Literary as hell.

Tag: fury

“How Are You” by Maria Tolosa

Oh please. Not that question.

No, I am not fine, I twisted my ankle leaving the bus, I have two dentist appointments this week, the ATM swallowed my card and I have a headache. I am not fine at all but I have to put on a brave smile and say that I totally am.  

Or: Yes, I feel great today, I got brand new teeth, a promotion, and I won 10 euros in the lottery. Again, I have to clench those brand new teeth and rave that I am fine and parrot the question back. It reminds me of the ritual dance of the red-crowned cranes. 

You may say that people are asking because they are polite and they care. Not at all!  I mean, yes, they are polite but they obviously want to hear only “I am fine”, so no, they don’t care. 

Actually, they don’t want to hear any details, good or bad. Well, I don’t expect them to care, everyone has problems of their own. But then why ask and spend time on this dance?

You may also say that to argue with the language itself is silly.  “How are you” is used as a friendly greeting. But still, I cannot understand why usual greetings like “hello” or “good morning” are not good enough.  If we want to add something else, why not make it more personal or more specific, for example: “Today is very hot, are you feeling well?” Just to show that we care about each other.

I don’t know why it bothers me now more than before. Probably, because of the pandemic. People revalued a lot of things, including communication. All those formulas, rituals, and clichés bubbled to the surface and became more visible.  

In my opinion, asking a question without any interest in the answer is hypocrisy, plain and simple. Tell me, why it is such an essential criterion for good manners? I help people in need, collect and separate my recycling, and donate to charities. Am I good enough? Or without the proper “I am fine, thank you, and you?” I am not part of this great civilization and should be sent to a remote village where I belong?

I see it as a game. Or a kind of password that helps polite people to recognize each other in a crowd, like spies.  For me, the world is already weird enough, sorry.

Mondays are even worse, like it being Monday is not enough.  On Mondays, another question is added to “How are you?” – “How was your weekend?”Come on, do you really want to hear about my weekend, or you are trying to distract and soften me before asking me to do something for you? 

After this ritual of exchange of pleasantries, it is not so easy to say no, is it? Without realizing it, you feel obliged, even before the real conversation starts. Very clever. Now it is not only insincere- but also- manipulation. 

This is why I developed my personal answer to “How are you?” 

“I am fine so far, but it will depend on what you say next“.  

You will not believe how fast the boundary is set.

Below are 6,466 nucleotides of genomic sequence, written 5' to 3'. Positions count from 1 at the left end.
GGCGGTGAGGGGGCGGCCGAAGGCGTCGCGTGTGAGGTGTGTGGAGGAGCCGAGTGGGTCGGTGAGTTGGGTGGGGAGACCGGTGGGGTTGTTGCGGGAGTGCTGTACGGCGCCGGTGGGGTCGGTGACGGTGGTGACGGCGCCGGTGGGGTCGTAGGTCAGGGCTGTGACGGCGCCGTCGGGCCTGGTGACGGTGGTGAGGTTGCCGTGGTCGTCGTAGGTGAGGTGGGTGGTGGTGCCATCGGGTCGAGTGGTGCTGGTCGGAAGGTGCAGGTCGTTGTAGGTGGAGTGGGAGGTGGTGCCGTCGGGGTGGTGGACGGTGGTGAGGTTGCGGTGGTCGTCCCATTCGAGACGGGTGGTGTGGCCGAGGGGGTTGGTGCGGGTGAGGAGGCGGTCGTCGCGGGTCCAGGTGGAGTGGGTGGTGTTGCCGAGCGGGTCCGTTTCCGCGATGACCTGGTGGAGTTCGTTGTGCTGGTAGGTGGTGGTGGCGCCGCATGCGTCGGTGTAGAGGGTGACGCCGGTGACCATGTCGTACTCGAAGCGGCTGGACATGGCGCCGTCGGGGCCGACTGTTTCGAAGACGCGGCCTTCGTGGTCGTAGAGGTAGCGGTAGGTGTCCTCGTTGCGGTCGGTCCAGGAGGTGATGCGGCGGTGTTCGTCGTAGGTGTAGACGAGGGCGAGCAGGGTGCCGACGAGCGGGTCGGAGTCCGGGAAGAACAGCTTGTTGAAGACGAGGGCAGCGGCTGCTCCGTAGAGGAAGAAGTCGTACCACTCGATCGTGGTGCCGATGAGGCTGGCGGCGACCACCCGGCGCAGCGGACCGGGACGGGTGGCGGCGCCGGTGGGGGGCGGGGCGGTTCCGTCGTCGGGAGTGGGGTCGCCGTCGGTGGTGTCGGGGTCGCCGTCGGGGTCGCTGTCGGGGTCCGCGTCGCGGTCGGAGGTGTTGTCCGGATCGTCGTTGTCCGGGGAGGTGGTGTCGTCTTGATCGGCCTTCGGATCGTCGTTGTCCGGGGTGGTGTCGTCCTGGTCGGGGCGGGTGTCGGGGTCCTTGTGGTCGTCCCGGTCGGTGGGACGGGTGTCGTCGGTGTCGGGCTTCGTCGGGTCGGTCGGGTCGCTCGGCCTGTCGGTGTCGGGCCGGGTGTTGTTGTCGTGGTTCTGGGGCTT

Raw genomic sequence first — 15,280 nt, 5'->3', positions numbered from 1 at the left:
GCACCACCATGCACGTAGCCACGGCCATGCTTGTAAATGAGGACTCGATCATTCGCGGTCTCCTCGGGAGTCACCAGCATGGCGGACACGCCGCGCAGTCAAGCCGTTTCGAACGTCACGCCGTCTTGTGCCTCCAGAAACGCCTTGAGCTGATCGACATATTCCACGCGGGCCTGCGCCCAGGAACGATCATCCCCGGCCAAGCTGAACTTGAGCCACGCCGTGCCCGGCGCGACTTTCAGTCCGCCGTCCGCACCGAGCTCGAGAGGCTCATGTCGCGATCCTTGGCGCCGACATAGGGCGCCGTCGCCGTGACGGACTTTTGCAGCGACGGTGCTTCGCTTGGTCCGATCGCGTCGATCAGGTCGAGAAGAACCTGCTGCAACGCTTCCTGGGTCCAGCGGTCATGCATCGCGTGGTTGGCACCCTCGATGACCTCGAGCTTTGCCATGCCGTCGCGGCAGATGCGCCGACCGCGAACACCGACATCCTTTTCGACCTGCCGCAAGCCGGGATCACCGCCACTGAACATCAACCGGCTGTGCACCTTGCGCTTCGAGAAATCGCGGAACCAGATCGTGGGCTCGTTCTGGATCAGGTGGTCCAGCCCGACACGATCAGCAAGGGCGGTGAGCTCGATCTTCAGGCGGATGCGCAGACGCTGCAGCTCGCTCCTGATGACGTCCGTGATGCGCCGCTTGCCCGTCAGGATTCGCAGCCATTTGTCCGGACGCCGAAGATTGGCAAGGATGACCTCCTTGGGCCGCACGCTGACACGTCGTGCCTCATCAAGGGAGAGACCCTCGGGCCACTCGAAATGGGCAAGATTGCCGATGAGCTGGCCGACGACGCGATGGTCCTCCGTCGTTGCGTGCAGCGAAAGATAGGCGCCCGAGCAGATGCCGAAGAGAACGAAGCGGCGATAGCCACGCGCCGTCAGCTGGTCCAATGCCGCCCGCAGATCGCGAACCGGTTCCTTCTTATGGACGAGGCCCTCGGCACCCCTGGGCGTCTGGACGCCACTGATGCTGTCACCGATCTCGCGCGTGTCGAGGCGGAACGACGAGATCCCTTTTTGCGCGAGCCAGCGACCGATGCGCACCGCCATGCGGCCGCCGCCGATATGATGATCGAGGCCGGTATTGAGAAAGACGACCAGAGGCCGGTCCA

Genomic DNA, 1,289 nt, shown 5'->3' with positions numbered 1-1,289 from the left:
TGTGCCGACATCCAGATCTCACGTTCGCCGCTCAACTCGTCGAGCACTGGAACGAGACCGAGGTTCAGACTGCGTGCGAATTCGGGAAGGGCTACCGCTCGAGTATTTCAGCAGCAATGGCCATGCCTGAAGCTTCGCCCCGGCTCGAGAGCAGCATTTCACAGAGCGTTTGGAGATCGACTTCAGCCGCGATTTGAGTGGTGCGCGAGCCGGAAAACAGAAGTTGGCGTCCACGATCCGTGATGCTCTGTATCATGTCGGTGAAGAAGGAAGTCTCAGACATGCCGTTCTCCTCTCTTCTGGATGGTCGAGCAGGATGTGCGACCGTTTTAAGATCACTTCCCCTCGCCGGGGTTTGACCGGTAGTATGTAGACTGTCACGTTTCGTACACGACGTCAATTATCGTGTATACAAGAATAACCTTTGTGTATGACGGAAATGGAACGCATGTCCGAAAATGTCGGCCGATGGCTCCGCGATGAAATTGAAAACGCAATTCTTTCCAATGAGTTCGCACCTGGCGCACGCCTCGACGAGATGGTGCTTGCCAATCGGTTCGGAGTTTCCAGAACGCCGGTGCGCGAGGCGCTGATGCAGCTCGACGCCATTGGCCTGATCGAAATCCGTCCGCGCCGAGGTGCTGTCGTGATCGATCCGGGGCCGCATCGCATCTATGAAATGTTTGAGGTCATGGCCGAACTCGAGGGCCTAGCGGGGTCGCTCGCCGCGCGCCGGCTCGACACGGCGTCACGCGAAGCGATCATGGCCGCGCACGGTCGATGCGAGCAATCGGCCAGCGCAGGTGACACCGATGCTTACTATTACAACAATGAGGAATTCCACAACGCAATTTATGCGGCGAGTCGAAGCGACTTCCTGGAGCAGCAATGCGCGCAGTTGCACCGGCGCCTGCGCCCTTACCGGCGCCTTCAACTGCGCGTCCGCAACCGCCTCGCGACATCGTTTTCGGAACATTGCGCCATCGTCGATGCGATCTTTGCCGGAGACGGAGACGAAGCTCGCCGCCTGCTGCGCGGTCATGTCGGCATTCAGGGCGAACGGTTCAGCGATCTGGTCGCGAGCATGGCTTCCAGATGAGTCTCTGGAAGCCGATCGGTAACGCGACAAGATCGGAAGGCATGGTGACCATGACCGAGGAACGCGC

Well, I need some kind of shield in this brutal world. 

_________

Maria Tolosa lives in Luxembourg and sometimes thinks she can write something better than a grocery list.  English is not her mother tongue, so she is still fascinated with it, poor thing.

“My Husband’s Parkinson’s Disease” By Linda Miller

Two things.

   One, my husband’s Parkinson’s disease. It’s a tough break for such a splendid man and in spite of all the stiffness and fatigue and slow-motion, he’s Mr. Positive. But then you’ve got to be with this stuff, or you’d never get out of bed in the morning. You’d surrender to your cement-filled joints and then allow yourself to sit around recovering from a hellish morning of rising but not shining. Television would soon rule your life and there’d be hell to pay for anyone who nudges you to do more. You’d sit there, stone-faced and barely moving. You’d be the rusty tin man without oil-can relief.

  When Steve was first diagnosed back in 2003, both of us were cool, calm and accepting. We were sad but not yet mad, and I remember my sunny husband saying, “If I had to get something neurological, I think this is a good one to get.” Really?

    I had just lost two parents to cancer, and as I sat across from him in the diner I almost thought he made a good point. Parkinson’s wasn’t going to steal him too soon, just make his everyday movements torturous and sometimes dangerous. Like hopping in and out of a car, eating a salad, pulling on underwear or threading a belt through the loops of his pants. It made me mad to witness the downshift in his life’s power and pace, but I had to put a sock in it. Tamp it down. Squash it. Steve wasn’t to blame. No one was to blame. His brain wasn’t making enough dopamine. Should I be upset with his nerve cells? OK. Works for me. It’s their fault.

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Things That Make Us Furious: “Prop Clothing,” by Eliana Sara

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Dear Fashion Industry,

It’s time we opened discourse on a rather seedy subject in your world: prop clothing. Like the prop food adorning model furniture, prop clothing creates an illusion of actual clothing. The prop jacket may look as though it is completing your ensemble, but, unlike real outerwear, it offers no warmth.

Prop clothing comes in many forms- the super cute studded pleather “jacket” that’s “perfect for fall” but cannot keep one warm within the acceptable temperature range of fall in your region is a failure as clothing. It is a collection of cloth merely pretending to be a jacket and it may look like a jacket to all appraising eyes hence pulling off a “look”- but that is all and thus it is a prop.

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